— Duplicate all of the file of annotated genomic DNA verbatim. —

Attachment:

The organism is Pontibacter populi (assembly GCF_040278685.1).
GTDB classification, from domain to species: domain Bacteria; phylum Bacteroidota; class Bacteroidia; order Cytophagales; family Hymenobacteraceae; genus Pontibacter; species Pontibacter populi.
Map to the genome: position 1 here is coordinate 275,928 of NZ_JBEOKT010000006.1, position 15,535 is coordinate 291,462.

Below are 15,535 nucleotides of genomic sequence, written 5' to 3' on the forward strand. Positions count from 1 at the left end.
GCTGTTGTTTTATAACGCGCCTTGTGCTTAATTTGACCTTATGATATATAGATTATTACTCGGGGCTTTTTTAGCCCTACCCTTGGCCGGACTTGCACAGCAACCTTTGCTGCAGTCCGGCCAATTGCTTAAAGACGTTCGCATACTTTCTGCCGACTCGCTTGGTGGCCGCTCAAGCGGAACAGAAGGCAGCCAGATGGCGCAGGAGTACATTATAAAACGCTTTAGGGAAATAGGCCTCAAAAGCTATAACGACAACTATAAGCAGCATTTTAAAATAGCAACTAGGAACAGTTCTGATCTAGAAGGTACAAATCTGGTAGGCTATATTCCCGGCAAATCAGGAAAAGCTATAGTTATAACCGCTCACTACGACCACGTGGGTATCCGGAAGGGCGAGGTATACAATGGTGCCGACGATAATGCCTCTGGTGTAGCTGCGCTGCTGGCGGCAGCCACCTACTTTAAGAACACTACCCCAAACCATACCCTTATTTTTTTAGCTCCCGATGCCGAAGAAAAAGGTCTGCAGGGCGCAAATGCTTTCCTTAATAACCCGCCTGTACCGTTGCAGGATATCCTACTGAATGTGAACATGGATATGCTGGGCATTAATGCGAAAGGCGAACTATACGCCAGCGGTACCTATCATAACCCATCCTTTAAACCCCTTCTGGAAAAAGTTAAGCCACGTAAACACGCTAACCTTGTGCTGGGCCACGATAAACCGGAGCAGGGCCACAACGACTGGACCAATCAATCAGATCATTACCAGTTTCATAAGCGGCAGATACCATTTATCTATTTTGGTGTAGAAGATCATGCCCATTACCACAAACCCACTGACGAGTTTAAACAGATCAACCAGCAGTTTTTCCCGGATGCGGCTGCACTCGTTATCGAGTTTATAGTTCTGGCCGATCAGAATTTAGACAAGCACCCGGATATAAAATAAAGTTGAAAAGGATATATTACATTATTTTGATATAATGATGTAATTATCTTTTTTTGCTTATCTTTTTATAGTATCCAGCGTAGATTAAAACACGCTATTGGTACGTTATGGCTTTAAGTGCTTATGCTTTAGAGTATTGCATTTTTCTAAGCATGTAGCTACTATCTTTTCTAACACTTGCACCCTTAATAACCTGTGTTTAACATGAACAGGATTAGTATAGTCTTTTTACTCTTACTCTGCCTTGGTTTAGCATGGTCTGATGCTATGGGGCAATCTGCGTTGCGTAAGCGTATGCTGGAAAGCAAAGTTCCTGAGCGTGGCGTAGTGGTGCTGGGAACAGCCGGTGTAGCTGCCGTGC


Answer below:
The organism is Pontibacter populi (assembly GCF_040278685.1).
GTDB classification, from domain to species: domain Bacteria; phylum Bacteroidota; class Bacteroidia; order Cytophagales; family Hymenobacteraceae; genus Pontibacter; species Pontibacter populi.
Map to the genome: position 1 here is coordinate 275,928 of NZ_JBEOKT010000006.1, position 15,535 is coordinate 291,462.

Below are 15,535 nucleotides of genomic sequence, written 5' to 3' on the forward strand. Positions count from 1 at the left end.
GCTGTTGTTTTATAACGCGCCTTGTGCTTAATTTGACCTTATGATATATAGATTATTACTCGGGGCTTTTTTAGCCCTACCCTTGGCCGGACTTGCACAGCAACCTTTGCTGCAGTCCGGCCAATTGCTTAAAGACGTTCGCATACTTTCTGCCGACTCGCTTGGTGGCCGCTCAAGCGGAACAGAAGGCAGCCAGATGGCGCAGGAGTACATTATAAAACGCTTTAGGGAAATAGGCCTCAAAAGCTATAACGACAACTATAAGCAGCATTTTAAAATAGCAACTAGGAACAGTTCTGATCTAGAAGGTACAAATCTGGTAGGCTATATTCCCGGCAAATCAGGAAAAGCTATAGTTATAACCGCTCACTACGACCACGTGGGTATCCGGAAGGGCGAGGTATACAATGGTGCCGACGATAATGCCTCTGGTGTAGCTGCGCTGCTGGCGGCAGCCACCTACTTTAAGAACACTACCCCAAACCATACCCTTATTTTTTTAGCTCCCGATGCCGAAGAAAAAGGTCTGCAGGGCGCAAATGCTTTCCTTAATAACCCGCCTGTACCGTTGCAGGATATCCTACTGAATGTGAACATGGATATGCTGGGCATTAATGCGAAAGGCGAACTATACGCCAGCGGTACCTATCATAACCCATCCTTTAAACCCCTTCTGGAAAAAGTTAAGCCACGTAAACACGCTAACCTTGTGCTGGGCCACGATAAACCGGAGCAGGGCCACAACGACTGGACCAATCAATCAGATCATTACCAGTTTCATAAGCGGCAGATACCATTTATCTATTTTGGTGTAGAAGATCATGCCCATTACCACAAACCCACTGACGAGTTTAAACAGATCAACCAGCAGTTTTTCCCGGATGCGGCTGCACTCGTTATCGAGTTTATAGTTCTGGCCGATCAGAATTTAGACAAGCACCCGGATATAAAATAAAGTTGAAAAGGATATATTACATTATTTTGATATAATGATGTAATTATCTTTTTTTGCTTATCTTTTTATAGTATCCAGCGTAGATTAAAACACGCTATTGGTACGTTATGGCTTTAAGTGCTTATGCTTTAGAGTATTGCATTTTTCTAAGCATGTAGCTACTATCTTTTCTAACACTTGCACCCTTAATAACCTGTGTTTAACATGAACAGGATTAGTATAGTCTTTTTACTCTTACTCTGCCTTGGTTTAGCATGGTCTGATGCTATGGGGCAATCTGCGTTGCGTAAGCGTATGCTGGAAAGCAAAGTTCCTGAGCGTGGCGTAGTGGTGCTGGGAACAGCCGGTGTAGCTGCCGTGC